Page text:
Who are Maria and Val talking about here as they discuss the merits of acting in big-budget franchise films? While the conversation is ostensibly about Jo-Ann playing a mutant, it soon sounds like it could be a conversation about Stewart playing a vampire. The parallels between Jo-Ann and Stewart are clear. Assayas positions Maria in the role of critic, voicing opinions similar to those expressed by the anti-Twilight camp. Val takes the opposing view, allowing Stewart to defend her own past choices as valuable, artistic ones. When she says of Jo-Ann’s performance, it’s committed, “there is no distance there,” she could just as easily be talking about her own acting style. Val concludes that Jo-Ann is “brave enough to be herself. At her age, I think that’s pretty fucking cool.” Here Stewart sounds exactly as she does in countless interviews.
Maria is set to star in a new production of Maloja Snake, the play that made her career as an 18-year-old actress. Back then, she played the antagonist, Sigrid, a young woman who schemes and manipulates her infatuated boss, the older Helena, to the point of suicide. Maria, now in her 40s, will play Helena in this new production opposite Jo-Ann’s Sigrid. By having Maria and Val decamp to the Swiss village of Sils Maria to run lines for Maloja Snake, Assayas pushes the layers of Clouds of Sils Maria’s meta-narrative even further.
The parallels between Val/Sigrid and Maria/Helena are exposed early on. Like Sigrid, Val is the personal assistant to an older, more powerful woman. As the tensions and desires between Sigrid and Helena are exposed, we wonder if a similar dynamic exists between Val and Maria — situations and dialogue start to mirror their own relationship. The play exposes a fraught power dynamic between Val and Maria. Reading as Sigrid, Val suggests to Helena/Maria: “You talk about your insecurities, your vulnerabilities. You open up to me. I’m not exactly sure why.” With exchanges like these, it becomes impossible to know whether the words are theirs or from the play.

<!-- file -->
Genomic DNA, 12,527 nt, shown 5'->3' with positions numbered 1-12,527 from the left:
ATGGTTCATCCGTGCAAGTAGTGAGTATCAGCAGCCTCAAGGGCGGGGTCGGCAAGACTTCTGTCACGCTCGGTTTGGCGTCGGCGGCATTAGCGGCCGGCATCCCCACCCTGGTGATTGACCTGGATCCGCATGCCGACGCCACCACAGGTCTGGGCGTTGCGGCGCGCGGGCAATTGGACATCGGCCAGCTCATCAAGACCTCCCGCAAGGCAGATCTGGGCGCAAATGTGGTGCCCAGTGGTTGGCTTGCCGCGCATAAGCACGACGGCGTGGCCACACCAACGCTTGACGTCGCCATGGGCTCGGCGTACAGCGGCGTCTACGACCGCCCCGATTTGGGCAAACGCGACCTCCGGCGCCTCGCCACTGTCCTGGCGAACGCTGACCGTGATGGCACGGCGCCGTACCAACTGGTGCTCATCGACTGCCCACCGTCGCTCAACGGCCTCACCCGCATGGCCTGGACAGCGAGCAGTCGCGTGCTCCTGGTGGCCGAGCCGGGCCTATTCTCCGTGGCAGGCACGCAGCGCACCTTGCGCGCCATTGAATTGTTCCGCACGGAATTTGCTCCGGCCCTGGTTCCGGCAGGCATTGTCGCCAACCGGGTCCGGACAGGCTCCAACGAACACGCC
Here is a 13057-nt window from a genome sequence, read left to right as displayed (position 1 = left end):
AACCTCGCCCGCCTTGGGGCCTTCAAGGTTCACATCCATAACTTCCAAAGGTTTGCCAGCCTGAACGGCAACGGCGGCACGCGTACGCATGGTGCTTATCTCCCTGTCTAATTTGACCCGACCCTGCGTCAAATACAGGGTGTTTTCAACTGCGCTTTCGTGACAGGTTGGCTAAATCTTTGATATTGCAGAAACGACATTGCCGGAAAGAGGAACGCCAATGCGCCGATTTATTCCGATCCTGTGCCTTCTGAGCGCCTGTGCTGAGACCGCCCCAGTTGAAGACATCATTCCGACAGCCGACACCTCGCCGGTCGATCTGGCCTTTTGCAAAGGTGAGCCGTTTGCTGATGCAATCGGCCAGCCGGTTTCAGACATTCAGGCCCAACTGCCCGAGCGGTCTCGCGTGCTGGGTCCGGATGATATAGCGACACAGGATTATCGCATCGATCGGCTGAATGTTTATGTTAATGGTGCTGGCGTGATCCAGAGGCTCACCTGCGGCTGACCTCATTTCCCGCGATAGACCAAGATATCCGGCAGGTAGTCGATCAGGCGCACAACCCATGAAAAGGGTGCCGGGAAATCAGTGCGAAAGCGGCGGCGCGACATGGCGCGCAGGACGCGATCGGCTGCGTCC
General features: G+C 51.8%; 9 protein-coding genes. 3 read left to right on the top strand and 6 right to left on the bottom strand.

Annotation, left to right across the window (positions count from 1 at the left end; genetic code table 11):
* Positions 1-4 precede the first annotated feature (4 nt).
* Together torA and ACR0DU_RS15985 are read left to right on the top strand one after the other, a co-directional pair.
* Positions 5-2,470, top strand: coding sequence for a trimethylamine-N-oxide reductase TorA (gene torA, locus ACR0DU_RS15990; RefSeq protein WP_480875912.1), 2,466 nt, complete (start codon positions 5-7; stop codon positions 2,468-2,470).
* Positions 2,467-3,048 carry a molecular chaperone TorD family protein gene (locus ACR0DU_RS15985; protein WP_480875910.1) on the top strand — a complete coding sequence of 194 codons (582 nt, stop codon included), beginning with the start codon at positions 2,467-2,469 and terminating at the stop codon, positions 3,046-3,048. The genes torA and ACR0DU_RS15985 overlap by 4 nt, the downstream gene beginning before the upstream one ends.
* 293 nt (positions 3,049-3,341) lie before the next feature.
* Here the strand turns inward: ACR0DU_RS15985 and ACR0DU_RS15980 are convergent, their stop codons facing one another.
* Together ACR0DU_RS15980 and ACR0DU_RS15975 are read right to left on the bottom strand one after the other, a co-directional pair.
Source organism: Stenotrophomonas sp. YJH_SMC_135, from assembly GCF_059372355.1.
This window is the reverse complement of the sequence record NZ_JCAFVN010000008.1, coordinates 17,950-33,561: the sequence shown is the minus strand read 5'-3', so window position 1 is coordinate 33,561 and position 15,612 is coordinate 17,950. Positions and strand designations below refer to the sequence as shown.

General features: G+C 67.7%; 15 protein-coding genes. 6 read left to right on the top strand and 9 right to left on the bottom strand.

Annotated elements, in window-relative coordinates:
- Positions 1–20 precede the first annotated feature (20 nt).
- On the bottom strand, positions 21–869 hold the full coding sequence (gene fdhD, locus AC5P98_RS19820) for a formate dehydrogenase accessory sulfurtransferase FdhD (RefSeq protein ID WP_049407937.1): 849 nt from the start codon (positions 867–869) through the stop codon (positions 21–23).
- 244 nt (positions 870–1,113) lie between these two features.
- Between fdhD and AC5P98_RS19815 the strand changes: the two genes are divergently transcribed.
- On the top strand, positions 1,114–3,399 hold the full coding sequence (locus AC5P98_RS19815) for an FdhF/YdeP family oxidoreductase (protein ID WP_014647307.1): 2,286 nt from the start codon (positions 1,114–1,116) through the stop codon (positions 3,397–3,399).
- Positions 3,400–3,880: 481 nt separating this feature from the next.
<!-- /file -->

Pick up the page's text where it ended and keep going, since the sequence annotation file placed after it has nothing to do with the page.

Stewart’s blankness elides the space between Val and Sigrid. For Stewart, so skilled at playing two things at once, this dynamic engages directly with her persona. Just as Stewart finds herself in Val, Val seems to find herself in Sigrid. Val disappears into Sigrid and the line between them breaks down, as it does between Maria and Helena. Most of the time, Val barely glances at the script, as though she knows the words by heart, as if they belong to her. “I noticed the second you hired me, and I’m sorry, but I’ve had fun playing with it. You’ve let me play with it,” she reads, detailing Sigrid’s manipulation of Helena’s desire for her. There’s no pretense in her reading, and its frankness has an unsteadying effect. When Val heads to Lake Como for the night to hook up with a photographer, she asks Maria if she’s jealous: “Of my time, my thoughts, my affection.” Is Val reciting lines from the play? Are these her words? That we don’t know either way only adds to our confusion.
Assayas does not use Stewart as a model for Sigrid, as he clearly has in his construction of Jo-Ann. But he lets Val disappear into Sigrid, and in turn, highlights Stewart’s tremendous honesty as a performer. This merger spotlights just how close Stewart gets to every character she plays. Yet for all its openness, Stewart’s performance in Clouds of Sils Maria is a puzzle — we accept her as an actress who hides nothing, yet we are still left wondering just who Val is. Our attraction to Val, and to everything Stewart does on screen, echoes Maria’s explanation of the attraction between Sigrid and Helena: “It’s harder to see, and it’s more profound. And truer.”